If you mean local loop (which is typically copper, not fiber), the bill opens these to competitive use, which may harm some investments, and forbids bundling of ISP and local loop, which is basic anti-trust.

    For metro fiber networks, I don't think these will be affected. The law specifically targets "incumbent local telephone companies", by which I assume they mean baby bells and other traditional phone monopolies.

    The one thing I'd like to see is a prohibition on device-ISP bundling. For instance WebTV uses a proprietary dial-in, which turns a potentially useful device into a slow, expensive, and inflexible mess. This practice may already be illegal under the Sherman Act; does anyone know more about this?

  • Yes, it took me while, but I figured it out:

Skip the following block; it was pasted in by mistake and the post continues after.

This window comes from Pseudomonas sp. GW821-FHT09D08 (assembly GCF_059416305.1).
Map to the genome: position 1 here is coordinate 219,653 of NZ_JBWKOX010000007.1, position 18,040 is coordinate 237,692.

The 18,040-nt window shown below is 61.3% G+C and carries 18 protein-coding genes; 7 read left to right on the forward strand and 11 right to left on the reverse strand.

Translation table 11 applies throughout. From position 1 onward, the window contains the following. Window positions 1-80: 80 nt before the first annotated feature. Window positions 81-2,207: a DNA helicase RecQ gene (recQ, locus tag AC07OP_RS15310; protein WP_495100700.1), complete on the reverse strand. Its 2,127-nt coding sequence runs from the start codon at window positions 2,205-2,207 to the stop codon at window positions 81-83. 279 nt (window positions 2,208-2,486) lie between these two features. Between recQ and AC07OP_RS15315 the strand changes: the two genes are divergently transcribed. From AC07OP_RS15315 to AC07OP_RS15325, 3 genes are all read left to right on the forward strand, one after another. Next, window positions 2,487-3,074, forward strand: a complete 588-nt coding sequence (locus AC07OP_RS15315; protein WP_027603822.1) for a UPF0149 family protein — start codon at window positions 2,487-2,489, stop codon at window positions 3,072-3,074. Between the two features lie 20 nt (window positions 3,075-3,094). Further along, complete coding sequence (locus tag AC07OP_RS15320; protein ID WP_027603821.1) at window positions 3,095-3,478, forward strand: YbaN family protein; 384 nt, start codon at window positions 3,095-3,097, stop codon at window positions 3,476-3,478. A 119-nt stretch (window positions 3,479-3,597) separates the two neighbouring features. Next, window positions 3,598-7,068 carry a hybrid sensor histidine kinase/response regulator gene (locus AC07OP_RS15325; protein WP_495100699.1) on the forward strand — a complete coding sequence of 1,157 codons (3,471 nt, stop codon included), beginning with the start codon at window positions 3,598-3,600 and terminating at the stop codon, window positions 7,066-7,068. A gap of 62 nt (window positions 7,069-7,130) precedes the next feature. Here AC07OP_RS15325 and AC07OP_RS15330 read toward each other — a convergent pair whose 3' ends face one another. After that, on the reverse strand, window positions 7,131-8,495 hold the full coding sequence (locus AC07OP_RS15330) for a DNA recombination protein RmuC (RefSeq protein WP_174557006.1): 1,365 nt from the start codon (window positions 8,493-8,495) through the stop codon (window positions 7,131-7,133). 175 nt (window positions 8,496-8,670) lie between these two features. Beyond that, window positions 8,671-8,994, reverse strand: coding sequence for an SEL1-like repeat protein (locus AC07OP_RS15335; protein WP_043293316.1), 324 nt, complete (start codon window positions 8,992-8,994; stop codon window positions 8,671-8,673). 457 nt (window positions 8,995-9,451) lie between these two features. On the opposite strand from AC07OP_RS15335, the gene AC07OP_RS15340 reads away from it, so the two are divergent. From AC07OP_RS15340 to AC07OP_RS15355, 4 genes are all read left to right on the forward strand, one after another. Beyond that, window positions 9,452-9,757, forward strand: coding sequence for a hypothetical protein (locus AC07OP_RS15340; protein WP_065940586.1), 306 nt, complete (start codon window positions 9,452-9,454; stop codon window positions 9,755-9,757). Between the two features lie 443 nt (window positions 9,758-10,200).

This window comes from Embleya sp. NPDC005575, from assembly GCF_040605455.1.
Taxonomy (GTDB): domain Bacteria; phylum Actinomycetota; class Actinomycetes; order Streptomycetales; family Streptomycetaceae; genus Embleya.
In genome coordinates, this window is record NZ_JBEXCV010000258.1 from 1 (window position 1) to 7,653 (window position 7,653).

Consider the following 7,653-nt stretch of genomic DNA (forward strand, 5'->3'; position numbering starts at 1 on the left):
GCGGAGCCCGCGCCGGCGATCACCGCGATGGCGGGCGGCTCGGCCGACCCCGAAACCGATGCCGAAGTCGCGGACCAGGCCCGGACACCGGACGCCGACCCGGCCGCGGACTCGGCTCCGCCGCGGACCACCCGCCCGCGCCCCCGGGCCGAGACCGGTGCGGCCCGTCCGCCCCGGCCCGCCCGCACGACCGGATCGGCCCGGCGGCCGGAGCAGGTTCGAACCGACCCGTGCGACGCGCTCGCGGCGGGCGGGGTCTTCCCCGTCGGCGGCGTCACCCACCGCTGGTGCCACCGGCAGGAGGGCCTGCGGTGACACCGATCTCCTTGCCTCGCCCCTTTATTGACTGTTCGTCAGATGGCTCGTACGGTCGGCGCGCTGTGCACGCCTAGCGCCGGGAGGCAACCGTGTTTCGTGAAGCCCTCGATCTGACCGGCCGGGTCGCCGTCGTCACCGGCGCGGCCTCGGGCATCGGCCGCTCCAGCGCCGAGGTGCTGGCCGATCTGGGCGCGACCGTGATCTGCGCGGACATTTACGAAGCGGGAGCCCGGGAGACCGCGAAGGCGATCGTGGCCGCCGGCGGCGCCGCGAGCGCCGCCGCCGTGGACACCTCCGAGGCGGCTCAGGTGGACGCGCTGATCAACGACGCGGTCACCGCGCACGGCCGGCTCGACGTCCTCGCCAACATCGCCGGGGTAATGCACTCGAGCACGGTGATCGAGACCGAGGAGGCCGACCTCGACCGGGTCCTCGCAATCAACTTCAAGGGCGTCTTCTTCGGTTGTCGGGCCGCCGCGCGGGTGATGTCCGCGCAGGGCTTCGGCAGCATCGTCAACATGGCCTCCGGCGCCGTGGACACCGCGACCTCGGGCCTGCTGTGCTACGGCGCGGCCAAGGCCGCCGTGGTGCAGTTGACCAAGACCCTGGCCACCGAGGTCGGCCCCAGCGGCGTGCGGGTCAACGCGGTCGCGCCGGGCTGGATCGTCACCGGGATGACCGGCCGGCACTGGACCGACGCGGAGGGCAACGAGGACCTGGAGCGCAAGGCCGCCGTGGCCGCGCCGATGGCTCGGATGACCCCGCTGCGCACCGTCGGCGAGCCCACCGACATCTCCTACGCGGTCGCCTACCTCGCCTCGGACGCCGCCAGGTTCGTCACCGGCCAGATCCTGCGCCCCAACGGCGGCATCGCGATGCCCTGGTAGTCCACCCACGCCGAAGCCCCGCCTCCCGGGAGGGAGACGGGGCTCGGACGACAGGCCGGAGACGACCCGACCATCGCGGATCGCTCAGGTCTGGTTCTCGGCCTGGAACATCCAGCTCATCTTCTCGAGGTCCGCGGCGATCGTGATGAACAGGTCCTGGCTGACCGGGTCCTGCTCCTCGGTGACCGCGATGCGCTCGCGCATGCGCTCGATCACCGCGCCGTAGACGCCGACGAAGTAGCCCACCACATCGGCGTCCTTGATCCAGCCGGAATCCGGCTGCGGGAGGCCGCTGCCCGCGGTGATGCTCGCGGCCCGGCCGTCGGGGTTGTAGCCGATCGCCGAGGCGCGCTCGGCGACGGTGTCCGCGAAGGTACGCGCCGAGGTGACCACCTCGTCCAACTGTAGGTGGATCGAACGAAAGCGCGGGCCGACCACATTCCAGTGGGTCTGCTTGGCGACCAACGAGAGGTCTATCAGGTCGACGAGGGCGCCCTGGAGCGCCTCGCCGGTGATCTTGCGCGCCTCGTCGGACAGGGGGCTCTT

The bill "unbundles" local loop and ISP services, but in one direction only. It forbids local loop carriers from choosing the ISP's they connect to, but it allows the opposite direction: ISP's can pick their local loop carriers.

    So AOL chooses its preferred broadband company, giving them exclusive access if it wants, and other broadband providers are shut out.

    Real unbundling would allow the customer to pick any ISP and any broadband. That's what the bill *sounds* like, but you have to watch out.


  • I think I see the source of the confusion. This bill mixes a bunch of things which are separate, but sound awful if mixed together.

    Here's a more detailed breakdown:

    Section 101: Local phone co.'s (only) have to open their local loops to broadband transport providers, even if they don't want to provide broadband themselves. That basically means the public phone lines are available to whoever can deliver ADSL on them.

    Section 102: Broadband local loop can't choose your ISP. That's antitrust, but note that there's nothing about whether an ISP can choose which broadband you use - it's asymmetric.